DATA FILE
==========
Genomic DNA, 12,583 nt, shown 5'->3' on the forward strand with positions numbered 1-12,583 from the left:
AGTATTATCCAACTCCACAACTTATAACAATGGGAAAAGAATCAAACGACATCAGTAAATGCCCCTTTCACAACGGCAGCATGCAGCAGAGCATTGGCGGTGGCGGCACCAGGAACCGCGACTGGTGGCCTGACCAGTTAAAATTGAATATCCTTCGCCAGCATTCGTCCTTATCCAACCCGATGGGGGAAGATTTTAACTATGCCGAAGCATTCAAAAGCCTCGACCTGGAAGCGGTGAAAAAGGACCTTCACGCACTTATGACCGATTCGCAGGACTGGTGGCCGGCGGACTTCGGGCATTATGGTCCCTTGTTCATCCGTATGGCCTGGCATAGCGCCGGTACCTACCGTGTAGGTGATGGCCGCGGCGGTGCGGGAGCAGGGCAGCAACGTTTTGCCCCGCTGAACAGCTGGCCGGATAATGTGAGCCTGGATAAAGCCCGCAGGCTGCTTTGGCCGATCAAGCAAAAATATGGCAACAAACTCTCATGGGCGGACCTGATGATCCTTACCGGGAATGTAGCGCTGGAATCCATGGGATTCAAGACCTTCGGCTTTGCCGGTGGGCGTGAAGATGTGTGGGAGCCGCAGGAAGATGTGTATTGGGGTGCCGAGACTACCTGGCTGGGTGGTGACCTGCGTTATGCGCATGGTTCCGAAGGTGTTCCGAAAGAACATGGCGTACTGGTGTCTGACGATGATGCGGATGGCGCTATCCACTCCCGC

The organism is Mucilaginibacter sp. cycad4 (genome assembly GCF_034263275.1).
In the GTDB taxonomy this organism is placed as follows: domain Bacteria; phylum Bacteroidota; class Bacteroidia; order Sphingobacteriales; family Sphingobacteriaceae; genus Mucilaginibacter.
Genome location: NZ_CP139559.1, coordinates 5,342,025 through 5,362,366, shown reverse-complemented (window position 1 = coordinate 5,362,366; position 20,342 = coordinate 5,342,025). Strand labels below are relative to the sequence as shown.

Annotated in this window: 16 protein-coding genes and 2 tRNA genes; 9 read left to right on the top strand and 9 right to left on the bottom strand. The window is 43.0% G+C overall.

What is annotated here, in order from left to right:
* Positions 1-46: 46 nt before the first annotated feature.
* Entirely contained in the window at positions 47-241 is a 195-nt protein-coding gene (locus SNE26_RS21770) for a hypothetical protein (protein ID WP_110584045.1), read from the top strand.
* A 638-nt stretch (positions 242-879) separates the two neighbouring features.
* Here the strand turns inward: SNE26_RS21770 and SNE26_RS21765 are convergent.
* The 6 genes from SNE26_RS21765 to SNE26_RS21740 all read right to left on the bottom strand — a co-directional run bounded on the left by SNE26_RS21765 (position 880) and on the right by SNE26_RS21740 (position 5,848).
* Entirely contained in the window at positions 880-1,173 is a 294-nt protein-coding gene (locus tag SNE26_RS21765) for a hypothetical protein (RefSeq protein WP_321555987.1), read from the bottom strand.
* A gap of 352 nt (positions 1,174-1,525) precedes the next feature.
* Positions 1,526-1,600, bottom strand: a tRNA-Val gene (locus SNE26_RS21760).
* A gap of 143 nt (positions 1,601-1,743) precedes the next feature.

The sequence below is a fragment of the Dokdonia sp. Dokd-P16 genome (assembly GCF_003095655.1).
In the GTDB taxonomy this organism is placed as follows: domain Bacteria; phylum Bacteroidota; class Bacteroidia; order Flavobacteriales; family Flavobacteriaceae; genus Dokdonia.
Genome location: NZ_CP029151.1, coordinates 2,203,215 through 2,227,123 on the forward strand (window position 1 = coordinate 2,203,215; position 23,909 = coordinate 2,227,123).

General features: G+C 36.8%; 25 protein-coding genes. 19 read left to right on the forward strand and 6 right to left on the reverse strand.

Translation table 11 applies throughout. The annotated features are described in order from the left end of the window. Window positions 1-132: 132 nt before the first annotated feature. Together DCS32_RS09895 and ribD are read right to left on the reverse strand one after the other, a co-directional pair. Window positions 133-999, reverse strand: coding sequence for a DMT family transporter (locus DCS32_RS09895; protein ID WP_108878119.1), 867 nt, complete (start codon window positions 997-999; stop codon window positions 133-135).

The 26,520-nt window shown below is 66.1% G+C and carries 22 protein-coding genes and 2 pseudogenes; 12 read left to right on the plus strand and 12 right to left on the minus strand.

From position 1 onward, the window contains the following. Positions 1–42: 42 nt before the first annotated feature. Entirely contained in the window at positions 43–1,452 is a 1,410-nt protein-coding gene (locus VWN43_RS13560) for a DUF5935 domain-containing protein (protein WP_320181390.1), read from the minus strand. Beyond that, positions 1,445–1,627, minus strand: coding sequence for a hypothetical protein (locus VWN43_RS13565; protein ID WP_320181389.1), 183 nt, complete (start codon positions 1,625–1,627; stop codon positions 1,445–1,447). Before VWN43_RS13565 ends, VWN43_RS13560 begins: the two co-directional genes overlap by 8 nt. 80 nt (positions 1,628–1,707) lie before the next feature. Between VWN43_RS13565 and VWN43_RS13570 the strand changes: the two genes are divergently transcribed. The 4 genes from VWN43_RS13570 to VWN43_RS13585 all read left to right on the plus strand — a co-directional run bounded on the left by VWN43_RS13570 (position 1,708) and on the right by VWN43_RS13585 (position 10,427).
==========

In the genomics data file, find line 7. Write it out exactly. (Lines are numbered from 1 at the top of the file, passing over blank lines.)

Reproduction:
What is annotated here, in order from left to right: